MBA Program Adjusts Core Curriculum in Fall 2006May 24, 2006
This fall will arrive by greeting incoming and returning MBA's with a fresh new look at the program's core curriculum. Throughout the spring 2006 semester, the core faculty studied ways in which to support the final semester students' needs for elective diversity as well as to offer an exciting and enduring focus firm experience.
After intensive study, which included input through student exit surveys, it was decided that the first semester focus firm will now become a communications module. The focus firm experience will now find its place in the second semester of the core curriculum, and the third semester will now include an additional elective offering for the soon to graduate student.
Previously, the focus firm was an every semester look at a specific company's current issues with students researching and responding with in-depth research and the resulting group presentations. Now students will find that the completion of their first semester core coursework will prepare them for their second semester-only experience of detailed study into a focus firm experience.
Also changed will be the placement of the Organizational Behavior and Operations Management courses. These 3-hour core courses will switch their positions in the first and second semester lockstep offerings. Since the Organizational Behavior course includes a hands-on company component, it was deemed to be useful in the first semester student's curriculum and the Operations Management component would work well by being nested into the second semester curriculum.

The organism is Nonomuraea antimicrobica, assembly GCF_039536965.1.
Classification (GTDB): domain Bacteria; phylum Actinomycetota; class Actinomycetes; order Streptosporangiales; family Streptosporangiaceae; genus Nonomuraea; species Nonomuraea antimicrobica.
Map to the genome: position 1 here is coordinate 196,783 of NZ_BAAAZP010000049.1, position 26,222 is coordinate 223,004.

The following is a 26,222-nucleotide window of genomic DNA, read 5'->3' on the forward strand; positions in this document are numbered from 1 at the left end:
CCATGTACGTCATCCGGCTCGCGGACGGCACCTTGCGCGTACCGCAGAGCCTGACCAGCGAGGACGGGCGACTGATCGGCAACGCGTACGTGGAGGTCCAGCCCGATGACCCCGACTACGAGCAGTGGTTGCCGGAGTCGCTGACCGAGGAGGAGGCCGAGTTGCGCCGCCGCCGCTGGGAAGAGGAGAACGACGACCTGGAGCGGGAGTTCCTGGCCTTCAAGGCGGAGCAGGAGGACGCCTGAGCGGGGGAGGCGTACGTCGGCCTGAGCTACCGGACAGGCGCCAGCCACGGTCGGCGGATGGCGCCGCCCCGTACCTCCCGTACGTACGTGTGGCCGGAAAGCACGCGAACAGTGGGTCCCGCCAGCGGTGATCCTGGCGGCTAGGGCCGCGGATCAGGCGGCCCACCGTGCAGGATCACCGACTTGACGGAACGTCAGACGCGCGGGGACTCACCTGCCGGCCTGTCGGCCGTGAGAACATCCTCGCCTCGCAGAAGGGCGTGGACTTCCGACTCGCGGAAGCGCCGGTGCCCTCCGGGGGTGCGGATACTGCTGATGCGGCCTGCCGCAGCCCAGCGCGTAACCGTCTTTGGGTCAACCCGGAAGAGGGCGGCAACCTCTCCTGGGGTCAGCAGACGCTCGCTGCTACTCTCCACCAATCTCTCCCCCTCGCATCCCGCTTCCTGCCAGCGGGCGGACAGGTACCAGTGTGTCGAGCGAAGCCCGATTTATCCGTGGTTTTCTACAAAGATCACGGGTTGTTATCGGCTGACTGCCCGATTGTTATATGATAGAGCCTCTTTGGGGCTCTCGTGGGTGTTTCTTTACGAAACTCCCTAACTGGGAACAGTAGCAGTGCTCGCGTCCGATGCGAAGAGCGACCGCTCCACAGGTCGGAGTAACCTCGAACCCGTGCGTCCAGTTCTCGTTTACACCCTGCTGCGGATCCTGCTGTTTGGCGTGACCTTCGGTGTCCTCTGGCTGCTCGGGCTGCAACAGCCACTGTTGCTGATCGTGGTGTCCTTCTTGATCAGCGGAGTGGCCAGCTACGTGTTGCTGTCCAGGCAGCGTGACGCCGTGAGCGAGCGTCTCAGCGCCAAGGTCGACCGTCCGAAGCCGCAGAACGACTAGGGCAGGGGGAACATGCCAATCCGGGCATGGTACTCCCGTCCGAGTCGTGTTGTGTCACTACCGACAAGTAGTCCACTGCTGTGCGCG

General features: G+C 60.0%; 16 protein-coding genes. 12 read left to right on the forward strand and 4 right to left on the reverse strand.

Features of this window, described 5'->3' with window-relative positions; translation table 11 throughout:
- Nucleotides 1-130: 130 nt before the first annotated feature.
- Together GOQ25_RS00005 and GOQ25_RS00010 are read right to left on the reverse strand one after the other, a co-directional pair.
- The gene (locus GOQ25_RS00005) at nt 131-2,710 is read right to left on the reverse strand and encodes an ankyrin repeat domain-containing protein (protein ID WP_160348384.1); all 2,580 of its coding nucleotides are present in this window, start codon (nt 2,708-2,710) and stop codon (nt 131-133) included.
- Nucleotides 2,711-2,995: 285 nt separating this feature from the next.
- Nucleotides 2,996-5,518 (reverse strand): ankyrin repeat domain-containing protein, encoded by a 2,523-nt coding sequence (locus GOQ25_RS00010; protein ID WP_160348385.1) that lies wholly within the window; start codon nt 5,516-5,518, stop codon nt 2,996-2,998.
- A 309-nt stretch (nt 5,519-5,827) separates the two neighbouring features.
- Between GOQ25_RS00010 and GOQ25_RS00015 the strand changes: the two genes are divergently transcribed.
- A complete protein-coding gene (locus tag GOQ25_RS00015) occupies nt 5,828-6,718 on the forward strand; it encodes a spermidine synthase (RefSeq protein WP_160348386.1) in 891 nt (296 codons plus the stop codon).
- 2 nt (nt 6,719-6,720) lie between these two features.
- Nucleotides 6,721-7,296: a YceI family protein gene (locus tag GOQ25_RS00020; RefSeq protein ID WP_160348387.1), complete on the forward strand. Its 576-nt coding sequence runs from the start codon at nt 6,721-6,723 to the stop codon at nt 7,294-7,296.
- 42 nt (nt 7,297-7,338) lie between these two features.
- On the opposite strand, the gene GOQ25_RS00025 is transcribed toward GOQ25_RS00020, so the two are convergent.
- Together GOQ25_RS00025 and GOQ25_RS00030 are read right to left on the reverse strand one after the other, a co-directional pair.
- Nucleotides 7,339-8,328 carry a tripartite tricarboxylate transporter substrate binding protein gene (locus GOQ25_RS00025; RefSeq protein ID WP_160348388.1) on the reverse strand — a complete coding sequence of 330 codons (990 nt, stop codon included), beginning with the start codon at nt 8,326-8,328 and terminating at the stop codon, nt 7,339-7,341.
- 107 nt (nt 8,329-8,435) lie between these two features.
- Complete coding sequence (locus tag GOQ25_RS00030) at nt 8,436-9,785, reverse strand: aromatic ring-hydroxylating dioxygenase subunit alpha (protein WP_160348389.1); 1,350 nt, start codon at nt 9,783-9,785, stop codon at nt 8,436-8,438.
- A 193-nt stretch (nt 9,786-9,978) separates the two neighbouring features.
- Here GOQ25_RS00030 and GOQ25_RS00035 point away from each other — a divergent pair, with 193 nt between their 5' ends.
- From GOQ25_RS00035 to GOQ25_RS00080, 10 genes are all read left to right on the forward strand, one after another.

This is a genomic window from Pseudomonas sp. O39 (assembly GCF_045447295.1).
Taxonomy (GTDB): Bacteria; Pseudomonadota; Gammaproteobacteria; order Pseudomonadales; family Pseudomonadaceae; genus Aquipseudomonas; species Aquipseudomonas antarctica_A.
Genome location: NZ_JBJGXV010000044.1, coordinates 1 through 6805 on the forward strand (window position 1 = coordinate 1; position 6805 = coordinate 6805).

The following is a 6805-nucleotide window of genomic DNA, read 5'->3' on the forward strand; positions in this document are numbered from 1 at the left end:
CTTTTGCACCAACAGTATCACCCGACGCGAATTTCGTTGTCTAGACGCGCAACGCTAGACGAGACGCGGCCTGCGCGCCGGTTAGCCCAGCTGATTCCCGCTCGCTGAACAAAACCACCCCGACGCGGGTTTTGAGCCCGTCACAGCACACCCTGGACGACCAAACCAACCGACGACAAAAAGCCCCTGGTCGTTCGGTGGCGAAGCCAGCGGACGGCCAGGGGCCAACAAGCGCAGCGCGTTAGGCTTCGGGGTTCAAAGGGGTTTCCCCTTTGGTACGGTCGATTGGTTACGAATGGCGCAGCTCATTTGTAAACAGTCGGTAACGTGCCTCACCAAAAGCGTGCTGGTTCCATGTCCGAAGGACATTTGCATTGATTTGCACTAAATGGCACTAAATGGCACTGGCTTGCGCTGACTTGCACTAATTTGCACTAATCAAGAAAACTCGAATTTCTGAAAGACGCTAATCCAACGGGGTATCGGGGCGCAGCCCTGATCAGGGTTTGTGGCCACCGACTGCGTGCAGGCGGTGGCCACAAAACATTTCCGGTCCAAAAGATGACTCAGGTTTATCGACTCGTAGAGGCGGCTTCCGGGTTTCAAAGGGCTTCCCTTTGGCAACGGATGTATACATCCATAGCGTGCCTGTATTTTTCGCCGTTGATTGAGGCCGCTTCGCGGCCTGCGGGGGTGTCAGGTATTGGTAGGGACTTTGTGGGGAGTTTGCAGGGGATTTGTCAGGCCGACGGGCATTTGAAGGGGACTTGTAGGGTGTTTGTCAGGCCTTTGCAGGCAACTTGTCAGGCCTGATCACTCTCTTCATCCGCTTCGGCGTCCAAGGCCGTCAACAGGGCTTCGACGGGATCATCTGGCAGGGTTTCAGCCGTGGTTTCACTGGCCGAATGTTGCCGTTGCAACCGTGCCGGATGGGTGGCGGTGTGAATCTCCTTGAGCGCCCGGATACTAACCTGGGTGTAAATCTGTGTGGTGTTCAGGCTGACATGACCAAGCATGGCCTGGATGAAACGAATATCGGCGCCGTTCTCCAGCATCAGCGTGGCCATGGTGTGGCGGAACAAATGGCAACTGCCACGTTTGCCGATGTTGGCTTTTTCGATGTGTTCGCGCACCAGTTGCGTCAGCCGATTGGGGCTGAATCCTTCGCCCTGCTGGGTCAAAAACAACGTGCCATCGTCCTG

Students in their final core semester will have the freedom of choosing a third sought-after elective or repeating the focus firm experience with that semester's different company. Students may find that their final semester partnering company is just too hard to resist, but, if not, then they have a third elective offering ready for their selection.
This additional elective selection will allow students to respond to an ever-changing employment market which may request diverse academic knowledge from its interviewing applicants. The ability to have an option in selection will allow the students the freedom of structuring their elective knowledge for their own needs.
"Thus, our curriculum will enable students to tailor their electives in a way that will be consistent with the position and company they are pursuing for employment" said Gary Carini, Associate Dean for Graduate Business Programs.